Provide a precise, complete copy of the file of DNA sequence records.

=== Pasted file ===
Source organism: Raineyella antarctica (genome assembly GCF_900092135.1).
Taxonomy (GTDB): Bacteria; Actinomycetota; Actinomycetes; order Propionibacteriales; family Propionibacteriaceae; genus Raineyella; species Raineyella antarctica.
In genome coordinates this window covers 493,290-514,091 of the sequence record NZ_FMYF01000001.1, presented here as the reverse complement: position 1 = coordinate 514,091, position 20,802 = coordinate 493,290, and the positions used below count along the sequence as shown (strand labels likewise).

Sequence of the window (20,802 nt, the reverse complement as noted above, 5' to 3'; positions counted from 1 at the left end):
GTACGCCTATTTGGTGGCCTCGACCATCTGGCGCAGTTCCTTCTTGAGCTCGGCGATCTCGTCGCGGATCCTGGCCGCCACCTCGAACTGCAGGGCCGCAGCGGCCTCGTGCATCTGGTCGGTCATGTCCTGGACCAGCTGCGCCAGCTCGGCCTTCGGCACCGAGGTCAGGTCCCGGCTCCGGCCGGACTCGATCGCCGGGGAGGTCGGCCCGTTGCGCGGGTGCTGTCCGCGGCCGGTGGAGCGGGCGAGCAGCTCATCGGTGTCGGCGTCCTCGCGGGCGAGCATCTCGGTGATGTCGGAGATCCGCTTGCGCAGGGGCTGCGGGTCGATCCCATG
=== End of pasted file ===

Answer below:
Source organism: Raineyella antarctica (genome assembly GCF_900092135.1).
Taxonomy (GTDB): Bacteria; Actinomycetota; Actinomycetes; order Propionibacteriales; family Propionibacteriaceae; genus Raineyella; species Raineyella antarctica.
In genome coordinates this window covers 493,290-514,091 of the sequence record NZ_FMYF01000001.1, presented here as the reverse complement: position 1 = coordinate 514,091, position 20,802 = coordinate 493,290, and the positions used below count along the sequence as shown (strand labels likewise).

Sequence of the window (20,802 nt, the reverse complement as noted above, 5' to 3'; positions counted from 1 at the left end):
GTACGCCTATTTGGTGGCCTCGACCATCTGGCGCAGTTCCTTCTTGAGCTCGGCGATCTCGTCGCGGATCCTGGCCGCCACCTCGAACTGCAGGGCCGCAGCGGCCTCGTGCATCTGGTCGGTCATGTCCTGGACCAGCTGCGCCAGCTCGGCCTTCGGCACCGAGGTCAGGTCCCGGCTCCGGCCGGACTCGATCGCCGGGGAGGTCGGCCCGTTGCGCGGGTGCTGTCCGCGGCCGGTGGAGCGGGCGAGCAGCTCATCGGTGTCGGCGTCCTCGCGGGCGAGCATCTCGGTGATGTCGGAGATCCGCTTGCGCAGGGGCTGCGGGTCGATCCCATG